What good is a gravity wave, anyway?
On February 11, 2016, the LIGO Collaboration announced the first direct detection of a gravitational wave signal, likely caused by two black holes merging in a distant galaxy.
It's hard to overstate how profound this finding is. Other types of signals have long been familiar to us: after all, we've been detecting light (a manifestation of the electromagnetic force) with our eyes since our species came into being. Similarly, we're intimately familiar with the sound waves that propagate through matter. In modern times, we've built scientific instruments to explore the natural world that are increasingly sensitive to light and sound. But the LIGO announcement demonstrates the first incarnation of a fundamental new capability, a device that can sense vibrations in spacetime itself.
Numerous media reports on the discovery have noted that it came 100 years after Einstein released his seminal General Theory of Relativity, the mathematical formulation that first predicted gravitational waves. Since so many experiments have confirmed other predictions of this theory, in some sense the existence of gravitational waves was a foregone conclusion; in fact, we've already seen indirect evidence of them for years. Even so, after decades of knowing gravitational waves as a physical abstraction, actually seeing the waveforms plotted out in the LIGO press release was nothing short of exhilarating.
In a more troubling juxtaposition, the LIGO discovery was also announced the day after the House of Representatives passed H.R. 3293, the Scientific Research in the National Interest Act. This bill would limit the National Science Foundation to funding research proposals that are deemed "in the national interest," as defined by seven criteria. Although the criteria are broad, their interpretation is ultimately up to Congress, not scientific peer reviewers. H.R. 3293 may therefore represent another step toward politicians, rather than scientists, becoming the arbiters of which research projects are worthy of funding. A step toward limiting scientific inquiry to projects with predictable, economically valuable results.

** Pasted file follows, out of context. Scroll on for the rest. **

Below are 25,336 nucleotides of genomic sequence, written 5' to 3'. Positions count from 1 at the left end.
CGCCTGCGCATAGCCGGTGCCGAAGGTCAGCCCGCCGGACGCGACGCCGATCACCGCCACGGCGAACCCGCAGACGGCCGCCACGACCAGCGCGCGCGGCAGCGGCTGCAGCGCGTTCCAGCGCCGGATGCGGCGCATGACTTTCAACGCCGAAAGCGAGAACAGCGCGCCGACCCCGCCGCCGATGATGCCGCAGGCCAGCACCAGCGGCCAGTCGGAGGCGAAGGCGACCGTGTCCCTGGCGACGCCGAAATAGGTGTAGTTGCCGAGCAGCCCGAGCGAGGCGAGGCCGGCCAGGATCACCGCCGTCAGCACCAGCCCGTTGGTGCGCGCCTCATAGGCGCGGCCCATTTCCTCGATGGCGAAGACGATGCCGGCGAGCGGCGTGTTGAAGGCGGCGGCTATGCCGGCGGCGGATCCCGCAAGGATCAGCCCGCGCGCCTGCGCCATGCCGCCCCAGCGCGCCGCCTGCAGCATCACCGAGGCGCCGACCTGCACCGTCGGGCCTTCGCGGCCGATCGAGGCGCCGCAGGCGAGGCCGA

In 1915, relativity was a remarkable theory with no clear relevance to the national interest. But in the intervening century it has led to countless applications, from the realization that small amounts of matter could be converted to enormous amounts of energy (E=mc2) to enabling the precise timing measurements that GPS navigation relies upon. Similarly, while gravitational waves likely won't play a role in our day-to-day lives, LIGO's unfathomable precision required a series of engineering feats and innovations, training hundreds of STEM professionals in the process. Society will reap the technological and human capital benefits of LIGO for decades to come. And maybe at some point in the distant future, a practical use for gravitational radiation will indeed come to fruition.
When confronted with questions about why tax dollars should pay for basic research, scientists often revert to past applications. For instance, as an astronomer, I've given spiels about my field's influence on digital photography, optics, big data, radio communication, image processing, and so on. But this is a trap, since the natural follow-up question is: "So what will your research lead to?" Of course, this can rarely be predicted, yet H.R. 3293 is predicated on the notion that it can. Restricting scientists to research with tangible short-term outcomes would be catastrophic, removing the impetus for conducting open-ended investigation, for delving into the hows and whys of natural phenomena simply because they're there.
As scientists, we need to be crystal clear on this: Expanding the base of human knowledge IS in the national interest.
Image Credit: LIGO Collaboration and NASA
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